Upstream Battle

80% of marine litter comes from land.
Washed into gutters, blown into streams, lost down drains: litter is carelessly discarded.
So to tackle marine litter, we have to stop litter’s journey from source to sea.
Upstream Battle raises awareness, gathers evidence and inspires action.
We connect communities, individuals, schools, and the private and public sectors.
We all have a part to play in keeping our waterways clean and protecting our seas.

What is Upstream Battle?

It’s estimated that up to 12.7 million tonnes of plastic gets into the sea each and every year – that's a truck full of litter a minute. It's killing wildlife, threatening ecosystems and habitats, and is extremely difficult and expensive to clean up. 

Many initiatives that tackle marine litter are targeted at cleaning up our beaches or trying to remove litter from the sea once it's there. But, as 80% of all marine litter comes from land, we also need to face this problem upstream, where litter is washed into gutters, blown into streams or carelessly discarded. Worryingly, we are seeing a steady increase in the amount of land-based litter, which means there's a greater chance it'll end up in the sea. 

We must stop this cycle of litter and prevent it from entering the sea in the first place.

Upstream Battle focuses on changing littering behaviour to prevent marine litter at source along two rivers, the River Clyde and River Tay.  We are working along the entire length of both rivers and their tributaries, to raise awareness, gather evidence and inspire action.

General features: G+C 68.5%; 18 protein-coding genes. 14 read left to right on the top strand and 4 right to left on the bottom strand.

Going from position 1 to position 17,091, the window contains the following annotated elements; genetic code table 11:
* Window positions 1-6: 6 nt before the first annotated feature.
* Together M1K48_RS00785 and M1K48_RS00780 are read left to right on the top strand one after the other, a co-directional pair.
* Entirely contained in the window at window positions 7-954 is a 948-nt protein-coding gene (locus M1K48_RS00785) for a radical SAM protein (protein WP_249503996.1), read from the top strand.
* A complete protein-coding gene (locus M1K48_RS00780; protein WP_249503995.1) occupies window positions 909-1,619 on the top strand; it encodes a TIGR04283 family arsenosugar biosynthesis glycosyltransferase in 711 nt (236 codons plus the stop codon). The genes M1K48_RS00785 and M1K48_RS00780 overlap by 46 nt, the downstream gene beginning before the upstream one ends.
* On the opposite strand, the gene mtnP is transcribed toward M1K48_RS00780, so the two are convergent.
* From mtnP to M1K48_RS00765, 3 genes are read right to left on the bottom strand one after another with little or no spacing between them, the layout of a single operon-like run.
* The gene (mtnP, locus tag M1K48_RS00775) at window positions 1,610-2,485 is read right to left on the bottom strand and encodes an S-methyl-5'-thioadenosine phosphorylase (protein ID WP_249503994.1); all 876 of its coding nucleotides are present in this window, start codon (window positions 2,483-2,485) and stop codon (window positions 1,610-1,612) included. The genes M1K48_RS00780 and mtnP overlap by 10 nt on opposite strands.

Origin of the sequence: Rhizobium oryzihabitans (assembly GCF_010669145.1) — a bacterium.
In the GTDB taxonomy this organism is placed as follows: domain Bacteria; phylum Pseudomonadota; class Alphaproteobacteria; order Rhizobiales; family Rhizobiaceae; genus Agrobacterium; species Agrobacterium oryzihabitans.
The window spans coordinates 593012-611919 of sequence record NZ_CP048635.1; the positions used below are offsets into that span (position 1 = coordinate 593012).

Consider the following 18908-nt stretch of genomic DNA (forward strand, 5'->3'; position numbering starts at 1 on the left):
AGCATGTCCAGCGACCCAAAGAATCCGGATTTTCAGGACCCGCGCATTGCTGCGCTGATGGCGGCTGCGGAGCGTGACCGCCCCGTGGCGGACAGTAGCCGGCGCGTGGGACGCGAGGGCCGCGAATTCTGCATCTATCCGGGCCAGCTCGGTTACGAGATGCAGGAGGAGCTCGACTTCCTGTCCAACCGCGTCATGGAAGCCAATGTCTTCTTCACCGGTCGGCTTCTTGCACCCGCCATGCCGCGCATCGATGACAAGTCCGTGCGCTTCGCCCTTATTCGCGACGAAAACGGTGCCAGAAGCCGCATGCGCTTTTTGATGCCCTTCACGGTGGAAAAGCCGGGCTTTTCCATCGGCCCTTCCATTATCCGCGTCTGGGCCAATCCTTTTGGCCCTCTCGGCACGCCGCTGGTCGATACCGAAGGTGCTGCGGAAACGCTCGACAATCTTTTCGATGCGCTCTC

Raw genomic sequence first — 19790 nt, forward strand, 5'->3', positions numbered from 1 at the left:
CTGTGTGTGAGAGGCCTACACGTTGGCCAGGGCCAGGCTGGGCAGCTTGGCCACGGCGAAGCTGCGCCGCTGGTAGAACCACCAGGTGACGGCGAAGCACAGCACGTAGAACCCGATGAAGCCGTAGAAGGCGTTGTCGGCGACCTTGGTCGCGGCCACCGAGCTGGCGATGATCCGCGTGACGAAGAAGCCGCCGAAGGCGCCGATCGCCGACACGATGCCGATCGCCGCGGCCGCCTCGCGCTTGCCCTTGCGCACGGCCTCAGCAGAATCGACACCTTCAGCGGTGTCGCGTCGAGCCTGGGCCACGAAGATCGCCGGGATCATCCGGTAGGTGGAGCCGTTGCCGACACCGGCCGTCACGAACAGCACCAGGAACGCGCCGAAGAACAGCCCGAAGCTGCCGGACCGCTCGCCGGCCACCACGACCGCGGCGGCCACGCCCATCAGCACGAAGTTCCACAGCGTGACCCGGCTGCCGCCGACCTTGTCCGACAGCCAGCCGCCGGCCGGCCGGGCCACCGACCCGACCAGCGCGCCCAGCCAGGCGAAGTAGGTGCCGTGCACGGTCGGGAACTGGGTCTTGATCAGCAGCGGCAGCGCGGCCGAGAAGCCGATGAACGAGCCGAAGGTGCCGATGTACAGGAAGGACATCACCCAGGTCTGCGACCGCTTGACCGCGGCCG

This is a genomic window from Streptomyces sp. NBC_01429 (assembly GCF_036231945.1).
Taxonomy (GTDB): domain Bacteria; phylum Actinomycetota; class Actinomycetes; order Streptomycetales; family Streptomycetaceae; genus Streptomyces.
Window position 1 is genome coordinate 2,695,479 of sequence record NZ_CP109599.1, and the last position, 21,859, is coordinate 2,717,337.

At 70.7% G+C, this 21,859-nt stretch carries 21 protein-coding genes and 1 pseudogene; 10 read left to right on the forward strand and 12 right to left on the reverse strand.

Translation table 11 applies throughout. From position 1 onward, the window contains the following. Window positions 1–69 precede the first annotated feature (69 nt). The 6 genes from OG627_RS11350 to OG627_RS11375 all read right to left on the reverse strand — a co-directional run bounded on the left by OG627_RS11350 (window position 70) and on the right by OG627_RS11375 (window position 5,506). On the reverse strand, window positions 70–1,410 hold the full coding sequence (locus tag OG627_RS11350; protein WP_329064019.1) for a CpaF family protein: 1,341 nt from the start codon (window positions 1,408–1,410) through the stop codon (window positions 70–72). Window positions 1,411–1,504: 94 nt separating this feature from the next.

Happening Now...

Upstream Battle on the Clyde

Upstream Battle on the Clyde

Upstream Battle launched on the River Clyde in October 2018, from the Clyde's source in the Lowther Hills, along its major tributaries such as the rivers Kelvin and Leven, to the Forth and Clyde canal, and to the Firth of Clyde, we're connecting thousands of people in a common goal: to stop litter from getting into the Clyde.  

Upstream Battle on the Tay 

Upstream Battle on the Tay

Running from Ben Lui to the North Sea, the River Tay is the longest river in Scotland.  In August 2021 we launched Upstream Battle on the Tay and its tributaries including the River Tummel, Earn and Almond. We are working across four council areas: Perth and Kinross, Dundee City, Fife and Angus to connect communities and clean up the River Tay.

12.7m tonnes of plastic enters the marine environment every year.
80% of marine litter comes from land.
88% of people living in Scotland believe the amount of litter in rivers is a problem.

How do we do this?

Help us clean up our rivers and protect our seas

Upstream Battle on the Clyde funders

Upstream Battle on the Tay funders


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